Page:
[Bell Historians] Royal

edward martin edward.w.martin at NUWe-7OYMUna0iipipmAu9HZg3NoU99bRQIBmnNmaHuntQpKsQIbTiJMsPH2omyJR2nssr1GkJ7JuonqSpLrqXc.yahoo.invalid
Wed Aug 23 14:08:40 BST 2006

On 8/23/06, Richard Offen <richard at Tq18D8C-EoyIrXBCC7nczSv598fWuvv3CNwsn4LNz37dwH2Gcs5sM6CxcPrAy_s06wYacgGcFQ.yahoo.invalid> wrote:

> Do we actually know when the changes for Queen's and Whittingtons
> started to be known by those names?

No. at least I don't.
Stedman talks of "concords of fifths and of thirds (I suppose = queens
& tittums) but I have never come across the use of these names for set
changes. My theory is that  they were known and used & passed down by
word of mouth, but not included in books which were intended for what
we now call 'scientific' ringing, not call change ringing.

Again, quoting at you from my putative book:

"There has been speculation as to the origin of the title 'College
Youths', some trying to connect it with Westminster College or some
other scholastic establishment.  I had considerable correspondence
with the late Bill Cook over the traditional connection with
Whittington's College. He had written that there could be no possible
connection since this College had been disbanded some 90 years before
the College Youths were founded. I thought that this was going a
little too far and would not rule out such a connection. To this day,
there are set changes, which are given names. On six bells, the
Queen's Change is 135246 and Whittington's is 531246. The story being
that Queen Elizabeth heard the bells ringing in thirds and from that
date this particular change has been known as the Queen's change.
Similarly the highly romanticised 'rags to riches' tale of a boy and
his cat going to London to seek his fortune tells of the boy hearing
the church bells 531246 "turn again Whittington", 531246 "Lord Mayor
of London".

I have never read of any scholastic history of how these two changes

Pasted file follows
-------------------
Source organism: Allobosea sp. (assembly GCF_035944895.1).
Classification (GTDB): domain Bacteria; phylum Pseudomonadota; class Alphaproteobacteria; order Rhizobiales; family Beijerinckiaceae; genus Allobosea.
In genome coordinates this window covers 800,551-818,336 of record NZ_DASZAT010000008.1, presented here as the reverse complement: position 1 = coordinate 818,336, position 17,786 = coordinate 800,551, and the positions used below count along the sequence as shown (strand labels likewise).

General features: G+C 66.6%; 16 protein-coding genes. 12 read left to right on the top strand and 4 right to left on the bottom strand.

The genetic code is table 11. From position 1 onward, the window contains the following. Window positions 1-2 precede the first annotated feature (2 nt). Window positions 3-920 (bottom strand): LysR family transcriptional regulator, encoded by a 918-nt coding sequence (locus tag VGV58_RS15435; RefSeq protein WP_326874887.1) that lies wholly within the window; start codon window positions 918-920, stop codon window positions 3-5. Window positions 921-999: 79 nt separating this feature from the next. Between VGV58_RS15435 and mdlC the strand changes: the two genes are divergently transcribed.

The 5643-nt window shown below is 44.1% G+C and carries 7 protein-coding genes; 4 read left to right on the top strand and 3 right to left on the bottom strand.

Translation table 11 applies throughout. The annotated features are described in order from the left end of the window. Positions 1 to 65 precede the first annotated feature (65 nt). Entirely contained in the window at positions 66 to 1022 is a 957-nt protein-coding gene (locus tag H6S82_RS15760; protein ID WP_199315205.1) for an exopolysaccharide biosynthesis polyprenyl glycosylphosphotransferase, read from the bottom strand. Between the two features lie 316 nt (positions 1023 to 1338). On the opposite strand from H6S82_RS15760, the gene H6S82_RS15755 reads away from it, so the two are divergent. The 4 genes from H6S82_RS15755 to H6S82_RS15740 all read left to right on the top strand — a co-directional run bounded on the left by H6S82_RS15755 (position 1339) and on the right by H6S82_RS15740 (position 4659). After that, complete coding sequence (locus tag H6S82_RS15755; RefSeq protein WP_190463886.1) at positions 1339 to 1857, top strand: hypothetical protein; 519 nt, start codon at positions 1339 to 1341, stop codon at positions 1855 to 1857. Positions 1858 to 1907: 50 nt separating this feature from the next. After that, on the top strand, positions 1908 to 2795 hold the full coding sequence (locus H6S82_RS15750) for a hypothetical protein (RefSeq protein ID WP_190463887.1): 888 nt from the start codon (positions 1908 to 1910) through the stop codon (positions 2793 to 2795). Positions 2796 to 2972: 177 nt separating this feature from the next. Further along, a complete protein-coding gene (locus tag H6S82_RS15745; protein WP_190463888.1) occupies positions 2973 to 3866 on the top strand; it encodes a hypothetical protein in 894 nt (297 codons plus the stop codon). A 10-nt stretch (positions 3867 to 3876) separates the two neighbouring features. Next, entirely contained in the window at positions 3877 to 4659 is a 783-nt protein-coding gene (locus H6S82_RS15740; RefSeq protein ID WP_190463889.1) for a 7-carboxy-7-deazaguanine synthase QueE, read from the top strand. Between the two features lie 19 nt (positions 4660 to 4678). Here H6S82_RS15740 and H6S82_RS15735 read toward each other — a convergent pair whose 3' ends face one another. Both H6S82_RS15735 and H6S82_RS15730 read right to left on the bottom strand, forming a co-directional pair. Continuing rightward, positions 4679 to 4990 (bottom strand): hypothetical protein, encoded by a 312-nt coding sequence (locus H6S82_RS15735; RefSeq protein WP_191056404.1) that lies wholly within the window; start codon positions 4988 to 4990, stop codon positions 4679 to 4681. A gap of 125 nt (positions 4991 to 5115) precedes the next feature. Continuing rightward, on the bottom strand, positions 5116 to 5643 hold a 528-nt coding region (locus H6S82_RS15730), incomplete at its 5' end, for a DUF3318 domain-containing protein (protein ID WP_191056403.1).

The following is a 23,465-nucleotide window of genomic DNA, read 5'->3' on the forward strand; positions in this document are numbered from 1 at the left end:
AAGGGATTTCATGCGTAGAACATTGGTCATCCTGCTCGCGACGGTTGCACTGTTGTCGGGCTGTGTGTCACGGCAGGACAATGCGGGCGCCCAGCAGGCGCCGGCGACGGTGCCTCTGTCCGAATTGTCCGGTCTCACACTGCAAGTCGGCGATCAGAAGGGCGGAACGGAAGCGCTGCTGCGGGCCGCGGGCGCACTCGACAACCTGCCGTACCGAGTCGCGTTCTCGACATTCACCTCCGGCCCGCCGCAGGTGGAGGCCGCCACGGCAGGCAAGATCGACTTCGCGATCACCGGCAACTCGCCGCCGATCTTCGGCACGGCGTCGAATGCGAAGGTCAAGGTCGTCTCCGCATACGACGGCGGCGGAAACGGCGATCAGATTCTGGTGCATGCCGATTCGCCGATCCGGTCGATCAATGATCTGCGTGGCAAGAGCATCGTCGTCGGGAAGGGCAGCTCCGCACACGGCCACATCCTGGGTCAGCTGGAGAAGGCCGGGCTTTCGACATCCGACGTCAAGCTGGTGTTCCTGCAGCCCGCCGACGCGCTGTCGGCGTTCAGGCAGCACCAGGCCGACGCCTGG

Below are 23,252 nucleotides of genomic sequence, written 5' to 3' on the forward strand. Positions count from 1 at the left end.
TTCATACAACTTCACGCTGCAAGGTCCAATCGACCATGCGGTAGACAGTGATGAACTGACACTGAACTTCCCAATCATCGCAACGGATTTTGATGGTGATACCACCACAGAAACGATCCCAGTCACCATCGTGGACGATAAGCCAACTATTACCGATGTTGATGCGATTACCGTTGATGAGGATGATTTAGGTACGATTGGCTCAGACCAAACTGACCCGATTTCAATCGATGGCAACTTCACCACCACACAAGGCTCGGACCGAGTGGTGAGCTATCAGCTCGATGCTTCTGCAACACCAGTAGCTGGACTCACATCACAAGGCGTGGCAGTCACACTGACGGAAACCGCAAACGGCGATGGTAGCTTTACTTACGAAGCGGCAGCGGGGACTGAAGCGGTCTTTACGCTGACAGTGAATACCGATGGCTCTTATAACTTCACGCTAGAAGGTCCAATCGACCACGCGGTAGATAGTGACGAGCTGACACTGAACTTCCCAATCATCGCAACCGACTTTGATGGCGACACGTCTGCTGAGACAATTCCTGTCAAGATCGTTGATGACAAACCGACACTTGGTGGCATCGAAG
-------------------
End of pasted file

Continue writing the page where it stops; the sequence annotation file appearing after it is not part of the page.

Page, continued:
were actually named. Throughout her reign the anniversary of the date
of her accession, Nov.17th, was the occasion of much ringing of bells.
In all probability this would have been in rounds or set changes if
not in primitive change ringing, and the popular row 135246 could
easily have been named during this period. Elizabeth I died in 1603.
Also, it may not be irrelevant to note that Stow, who mentions
Whittington's tomb in St. Michael's Paternoster, does not refer to the
legend, and would assuredly have noticed it, if it had been well
established when he wrote. The first known reference to the story
comes in 1605 with the licensing of a play, now lost, with the title'
The History of Richard Whittington, of his lowe byrth, his great
fortune." As the realm approached the days of civil war, it may be
that both Whittington and Queen Elizabeth were romanticised by those
who hankered after the good old days."

In addition, although it's not to hand, I believe that  there is
record of bells being rung on her birthday,for quite a while AFTER her

> As to the derivation of 'Royal, does the OED definition help?
> "Of a qulity or size suitable for a king or queen."

Well that certainly fits in with my theory
(not so much that they rang 10 for royalty as that even today in
expressing a degree of magnitude we might use the word 'Royal meaning



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